9 Ways You're Sabotaging Your Fat Loss
Wondering why your weight loss has plateaued? If you’ve been hitting the gym hard and sticking to your diet, but the scale still isn’t budging, you’re likely feeling fed up and defeated. Before you throw in the towel, take a moment to reassess your process. If your efforts to get lean have been met with nothing but frustration and disappointment, there’s a chance you could be self-sabotaging without even knowing it.
Don’t give up just yet! Remedy the situation, and find out where you might have misstepped, with a little help from two of NLA for Her’s super-fit athletes, IFBB figure pro Jessie Hilgenberg and fitness model Lais DeLeon. Together, they’ll share their experience and help you steer clear of some of the most common mistakes they see people make on their weight-loss journey
1. Going Crazy With Cardio
There’s no question that getting sufficient cardio is key to looking great and burning fat, but it’s important to be mindful of how you perform cardio in terms of type and duration. Grinding on the treadmill for 30 minutes is going to have limited effectiveness in the long term. Yes, it burns calories during the session, but the aftereffect is quite minimal, and it can get stale fast.
“It’s important to mix it up in the gym and make sure you have a well-rounded fitness regimen,” says Hilgenberg, who often sees women doing too much steady-state cardio, spending hours on the StepMill to no avail. “Being a cardio-machine bunny can jeopardize your muscle gains and burn you out.”
“It’s important to mix it up in the gym and make sure you have a well-rounded fitness regimen.
Being a cardio-machine bunny can jeopardize your muscle gains and burn you out.”
Instead, Hilgenberg recommends a healthy mix of 1-3 steady-state sessions per week alongside two high-intensity interval training (HIIT) sessions. Not only is HIIT more efficient, allowing you to get in a heart-racing, sweat-pouring training session in a mere 15 minutes, but it also burns more calories post-workout and lessens the chance of tapping into your hard-earned muscle along with fat.
Just make sure to wind down after your intense cardio sessions by walking and stretching. Hilgenberg suggests you attend a yoga class to help your muscles relax and your body unwind. Remember, recovery is a two-way street. “Taking care of your body will allow it to work hard for you which, in turn, will help keep you motivated,” she says.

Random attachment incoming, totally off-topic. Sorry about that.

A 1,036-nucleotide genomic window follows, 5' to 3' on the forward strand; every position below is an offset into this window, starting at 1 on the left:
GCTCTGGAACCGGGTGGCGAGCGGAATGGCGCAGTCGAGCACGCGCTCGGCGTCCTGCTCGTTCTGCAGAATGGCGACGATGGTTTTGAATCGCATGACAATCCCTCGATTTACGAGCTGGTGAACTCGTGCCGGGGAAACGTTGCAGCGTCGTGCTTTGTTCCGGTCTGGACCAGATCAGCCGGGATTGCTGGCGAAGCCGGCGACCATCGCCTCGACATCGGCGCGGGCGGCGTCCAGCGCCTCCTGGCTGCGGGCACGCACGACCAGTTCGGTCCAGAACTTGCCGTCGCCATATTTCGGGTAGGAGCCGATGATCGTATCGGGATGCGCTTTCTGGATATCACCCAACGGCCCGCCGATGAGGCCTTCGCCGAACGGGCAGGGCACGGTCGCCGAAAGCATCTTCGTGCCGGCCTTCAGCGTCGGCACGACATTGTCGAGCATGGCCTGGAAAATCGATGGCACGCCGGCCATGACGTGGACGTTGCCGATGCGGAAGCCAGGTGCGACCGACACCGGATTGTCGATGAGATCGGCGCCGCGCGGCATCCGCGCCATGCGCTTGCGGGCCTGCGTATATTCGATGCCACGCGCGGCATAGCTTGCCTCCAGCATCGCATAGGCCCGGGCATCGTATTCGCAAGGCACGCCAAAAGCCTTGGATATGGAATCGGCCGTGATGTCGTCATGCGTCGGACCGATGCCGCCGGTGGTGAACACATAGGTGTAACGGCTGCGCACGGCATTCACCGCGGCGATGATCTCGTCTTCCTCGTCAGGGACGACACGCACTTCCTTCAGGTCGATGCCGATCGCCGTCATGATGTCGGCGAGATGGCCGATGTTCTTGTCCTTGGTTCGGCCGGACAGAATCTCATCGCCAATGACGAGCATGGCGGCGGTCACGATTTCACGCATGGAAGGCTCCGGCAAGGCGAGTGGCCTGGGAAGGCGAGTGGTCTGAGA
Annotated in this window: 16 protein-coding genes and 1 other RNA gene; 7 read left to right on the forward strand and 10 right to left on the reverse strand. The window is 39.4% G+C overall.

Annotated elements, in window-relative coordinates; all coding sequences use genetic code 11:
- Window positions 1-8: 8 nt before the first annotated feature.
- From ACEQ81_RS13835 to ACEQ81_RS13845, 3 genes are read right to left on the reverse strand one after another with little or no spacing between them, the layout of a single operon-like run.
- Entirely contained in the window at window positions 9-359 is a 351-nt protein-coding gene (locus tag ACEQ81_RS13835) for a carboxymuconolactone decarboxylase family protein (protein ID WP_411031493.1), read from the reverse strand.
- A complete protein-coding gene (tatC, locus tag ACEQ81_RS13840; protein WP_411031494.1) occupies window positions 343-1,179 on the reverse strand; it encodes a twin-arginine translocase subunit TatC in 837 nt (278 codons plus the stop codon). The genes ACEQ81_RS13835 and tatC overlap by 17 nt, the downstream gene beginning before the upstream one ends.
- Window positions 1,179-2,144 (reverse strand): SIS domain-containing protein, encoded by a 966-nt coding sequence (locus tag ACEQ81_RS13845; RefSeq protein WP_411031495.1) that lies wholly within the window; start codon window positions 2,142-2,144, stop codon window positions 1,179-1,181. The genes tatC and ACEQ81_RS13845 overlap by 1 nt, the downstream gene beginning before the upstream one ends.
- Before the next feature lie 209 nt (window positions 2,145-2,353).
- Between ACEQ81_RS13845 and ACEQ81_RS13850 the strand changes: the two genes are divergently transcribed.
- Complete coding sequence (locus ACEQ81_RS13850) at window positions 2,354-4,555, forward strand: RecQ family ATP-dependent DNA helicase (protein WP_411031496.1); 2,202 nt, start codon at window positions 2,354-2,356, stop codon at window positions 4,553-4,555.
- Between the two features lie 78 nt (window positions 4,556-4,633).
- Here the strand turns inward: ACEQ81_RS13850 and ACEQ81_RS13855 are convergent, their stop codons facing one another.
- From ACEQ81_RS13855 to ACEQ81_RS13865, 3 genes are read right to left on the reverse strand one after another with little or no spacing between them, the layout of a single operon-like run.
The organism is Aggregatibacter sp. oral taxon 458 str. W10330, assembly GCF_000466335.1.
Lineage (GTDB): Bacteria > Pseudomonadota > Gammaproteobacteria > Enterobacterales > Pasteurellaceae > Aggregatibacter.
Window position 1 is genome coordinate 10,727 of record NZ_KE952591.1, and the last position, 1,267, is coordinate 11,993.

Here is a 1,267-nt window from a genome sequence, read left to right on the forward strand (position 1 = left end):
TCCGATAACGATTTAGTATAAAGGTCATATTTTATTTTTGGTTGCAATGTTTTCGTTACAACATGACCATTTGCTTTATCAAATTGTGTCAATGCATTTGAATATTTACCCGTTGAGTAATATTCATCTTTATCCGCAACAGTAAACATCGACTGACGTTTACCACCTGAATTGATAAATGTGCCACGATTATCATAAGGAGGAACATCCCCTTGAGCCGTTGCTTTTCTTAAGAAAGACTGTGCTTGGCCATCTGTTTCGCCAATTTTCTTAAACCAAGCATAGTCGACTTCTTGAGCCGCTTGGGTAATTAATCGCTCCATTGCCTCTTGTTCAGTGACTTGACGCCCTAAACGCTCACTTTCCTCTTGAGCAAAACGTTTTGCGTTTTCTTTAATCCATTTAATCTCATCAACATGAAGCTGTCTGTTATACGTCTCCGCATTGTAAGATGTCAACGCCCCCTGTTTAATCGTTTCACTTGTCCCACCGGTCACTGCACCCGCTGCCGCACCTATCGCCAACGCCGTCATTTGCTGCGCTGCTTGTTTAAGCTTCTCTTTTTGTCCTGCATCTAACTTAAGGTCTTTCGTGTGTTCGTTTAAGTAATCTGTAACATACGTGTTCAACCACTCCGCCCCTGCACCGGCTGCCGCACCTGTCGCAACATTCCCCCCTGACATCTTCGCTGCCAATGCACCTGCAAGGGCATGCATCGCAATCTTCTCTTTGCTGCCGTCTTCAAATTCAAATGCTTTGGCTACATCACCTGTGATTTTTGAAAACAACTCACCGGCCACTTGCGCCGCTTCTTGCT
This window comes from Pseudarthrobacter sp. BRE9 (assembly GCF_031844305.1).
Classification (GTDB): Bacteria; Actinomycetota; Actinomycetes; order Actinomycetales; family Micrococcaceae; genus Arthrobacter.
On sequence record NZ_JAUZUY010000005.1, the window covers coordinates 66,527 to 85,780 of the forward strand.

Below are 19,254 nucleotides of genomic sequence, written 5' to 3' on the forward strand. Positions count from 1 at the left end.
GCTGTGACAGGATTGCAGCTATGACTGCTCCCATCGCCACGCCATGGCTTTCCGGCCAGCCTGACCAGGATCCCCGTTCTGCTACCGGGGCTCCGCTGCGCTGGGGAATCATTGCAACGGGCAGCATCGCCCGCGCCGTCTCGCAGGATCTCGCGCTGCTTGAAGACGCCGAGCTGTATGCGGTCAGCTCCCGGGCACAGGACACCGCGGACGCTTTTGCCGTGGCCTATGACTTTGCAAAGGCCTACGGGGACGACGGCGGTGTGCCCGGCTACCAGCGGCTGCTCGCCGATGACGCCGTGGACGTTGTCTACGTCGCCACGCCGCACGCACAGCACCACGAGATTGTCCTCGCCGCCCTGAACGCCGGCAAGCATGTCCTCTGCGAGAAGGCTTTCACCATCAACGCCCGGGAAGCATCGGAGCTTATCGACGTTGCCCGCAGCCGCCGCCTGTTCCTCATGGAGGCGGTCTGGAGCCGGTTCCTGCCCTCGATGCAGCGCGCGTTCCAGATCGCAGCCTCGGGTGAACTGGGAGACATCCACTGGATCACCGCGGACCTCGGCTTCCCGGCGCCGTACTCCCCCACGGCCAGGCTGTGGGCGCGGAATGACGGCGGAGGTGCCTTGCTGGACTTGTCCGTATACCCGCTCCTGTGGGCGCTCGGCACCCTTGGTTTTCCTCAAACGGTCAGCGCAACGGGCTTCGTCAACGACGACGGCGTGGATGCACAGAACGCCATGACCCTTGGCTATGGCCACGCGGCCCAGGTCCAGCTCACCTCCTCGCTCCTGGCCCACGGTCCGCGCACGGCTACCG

2. Not Building A Muscle Base
A focus on weight loss rather than muscle gain could also be the reason your progress has stalled. “The more muscle you have, the more calories your body burns at rest,” Hilgenberg says.
But this doesn’t mean you have to skip cardio for weights. “If time constraints have you feeling stuck to choose between cardio and lifting, try combining them both!” Hilgenberg says. “An intense HIIT session that incorporates a lot of muscle power can burn fat and build muscle like you’ve never known before.”
Two of Jessie’s favorite exercises are pushing a weighted sled and sweating it out with the battle ropes. Looking to cut down on time even further? Take notes from this fitness pro.
“Try adding your cardio between weight lifting sets,” Hilgenberg says. “Jump squats, jumping rope, and plyometric training are perfect for that.”
If you’re going to try this technique, just make sure you swap your rest periods for bodyweight exercises that don’t task the same muscle groups with which you’re lifting. For example, throwing jump squats between sets of heavy squats may fatigue your legs too quickly, so try push-ups or something less lower-body intensive on days you train legs.
3. Failing To Dial In Your Macros
When it comes to your diet, you have to realize it’s about more than just total calories—although that’s definitely the place to start. Once you know your target daily calorie intake, break things down further into percentages—or even rough gram estimations—of protein, carbohydrates, and fat, with a special emphasis on protein.
“Make sure you’re getting enough protein,” Hilgenberg advises. “If you’re not going to calculate it exactly, make sure that, at the very minimum, you’re getting one gram per pound of lean body weight [daily].”